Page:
Katharina Fritsch interview: 'we were always ashamed to be German'

The artist talks about bringing a big, blue (and arguably French) cock to London

photo: Gautier Deblonde
'Hahn/Cock' by Katharina Fritsch
Overnight on Wednesday July 24, a fourteen-foot-high statue of a rooster, painted a glowing ultramarine, will travel under wraps from an undisclosed London location to Trafalgar Square, where it will perch atop the vacant Fourth Plinth. On Thursday July 25, Boris Johnson will make the headlines – and no doubt a few doubles entendres – when he unveils ‘Hahn/Cock’ (Hahn is German for cock) by the sculpture’s creator, Düsseldorf-based artist Katharina Fritsch. Known for her reworkings of everyday objects and images, Fritsch makes the familiar strange through unlikely shifts in scale and leaps across the colour spectrum. At 57 years old, she’s a major force in international contemporary art. But will her deadpan humour translate to the most high-profile public sculpture commission in Britain?

Was ‘Cock’ the first thing that sprang to mind when you thought of Trafalgar Square?
‘It was a pretty quick decision. I had a stuffed rooster toy in my studio. I always looked at it and thought, One day you have to make a Hahn – or cock – sculpture, but it’s a very difficult thing to do because so many artists have done roosters – Picasso, for example. I think it’s totally worn out as an image, so I really wanted to find a new way of doing it. And it fits totally with Trafalgar Square.’ Because of all those sculptures commemorating our military big boys?
‘Yes, there are all these very male figures on their pedestals. But it also fits because it has these tail feathers, which are kind of exploding, echoing the form of the fountains.

What makes a great public sculpture?
‘I think it’s very important for public art that you can look at something and get it very quickly. I like to make things simple. When you do a sculpture of an animal most people have an immediate emotional response. But the piece, like its location, has a lot of levels.’ There’s been some controversy about the fact that the cockerel is an emblem of France. Was it your intention to ruffle feathers?
‘It wasn’t at all my intention to put a French cock on an English plinth, with Nelson looking down on it. I didn’t think of that. I thought more about the male thing, but maybe when you think about the male, you think about the French… I work quite intuitively. Perhaps it was at the back of my mind that it might also be a political symbol.'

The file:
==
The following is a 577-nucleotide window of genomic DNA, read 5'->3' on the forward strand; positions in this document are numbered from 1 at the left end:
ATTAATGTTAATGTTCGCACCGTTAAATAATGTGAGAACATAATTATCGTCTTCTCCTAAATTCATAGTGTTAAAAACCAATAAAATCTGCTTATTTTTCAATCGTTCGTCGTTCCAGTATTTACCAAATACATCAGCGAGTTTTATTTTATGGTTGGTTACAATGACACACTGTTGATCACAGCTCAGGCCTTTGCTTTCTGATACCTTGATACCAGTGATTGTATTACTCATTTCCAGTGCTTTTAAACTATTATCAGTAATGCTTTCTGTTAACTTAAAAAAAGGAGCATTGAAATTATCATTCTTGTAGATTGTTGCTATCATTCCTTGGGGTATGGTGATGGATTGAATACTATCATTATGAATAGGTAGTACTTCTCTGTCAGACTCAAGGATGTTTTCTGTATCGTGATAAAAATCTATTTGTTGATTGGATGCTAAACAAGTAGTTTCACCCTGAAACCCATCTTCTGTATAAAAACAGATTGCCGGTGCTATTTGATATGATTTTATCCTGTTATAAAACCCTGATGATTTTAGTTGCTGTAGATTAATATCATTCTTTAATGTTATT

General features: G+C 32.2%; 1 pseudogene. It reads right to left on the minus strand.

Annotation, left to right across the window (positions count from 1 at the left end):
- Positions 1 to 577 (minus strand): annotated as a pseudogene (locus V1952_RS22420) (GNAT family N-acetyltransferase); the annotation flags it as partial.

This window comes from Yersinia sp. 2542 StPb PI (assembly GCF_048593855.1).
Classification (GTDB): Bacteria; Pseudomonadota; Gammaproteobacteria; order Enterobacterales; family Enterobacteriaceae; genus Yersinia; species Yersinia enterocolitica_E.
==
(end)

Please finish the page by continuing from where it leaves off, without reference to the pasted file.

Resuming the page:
So it’s not a swipe at British national pride?
'You know, as Germans we don’t think in nationalistic terms any more, we think only in terms of Europe. I am of a generation that hasn’t any national pride. I was born in the 1950s and we were always ashamed to be German, so that was never a question for me. It certainly wasn’t my intention to hurt anyone. I hope the English people take it with humour. I don’t want to make a bad joke, partly because I’ve spent so much time and money on this piece.’

Is it more time consuming to make sculpture for an outdoor site?
‘It took two and half years of my life. We had to do a lot of tests because it’s in a public place. I don’t want anyone getting injured by my French rooster! The ultramarine colour brings the whole thing together but it is particularly sensitive. We did a lot of rain tests. I think it turned out bright and very nice.’

Trafalgar Square’s pigeons may have other ideas…
We’ve treated the sculpture for that, and a special cleaning and maintenance schedule is in place.’

As a piece of representational sculpture, the work is quite traditional. Do you think of yourself as a classical sculptor?
I’m always working with space like an old-fashioned sculptor – I want each piece to work from the back and the sides. But then with the colour I make the work more like an icon, more virtual, so it’s always hovering between being a sculpture in a very traditional way and becoming flat like a picture.’

That’s quite an unusual idea for a sculptor…
‘I think I developed something there! I am a kind of pioneer.’

How do you hope people will react to the sculpture?
‘I love Trafalgar Square, it has really gorgeous architecture and because of its different levels and the fountains it's a joyful urban space. I think, partly because of the colour, the sculpture is also quite joyful. I like controversy because it's lively but I hope the sculpture won’t be too controversial. I’m very excited but also a little afraid.’

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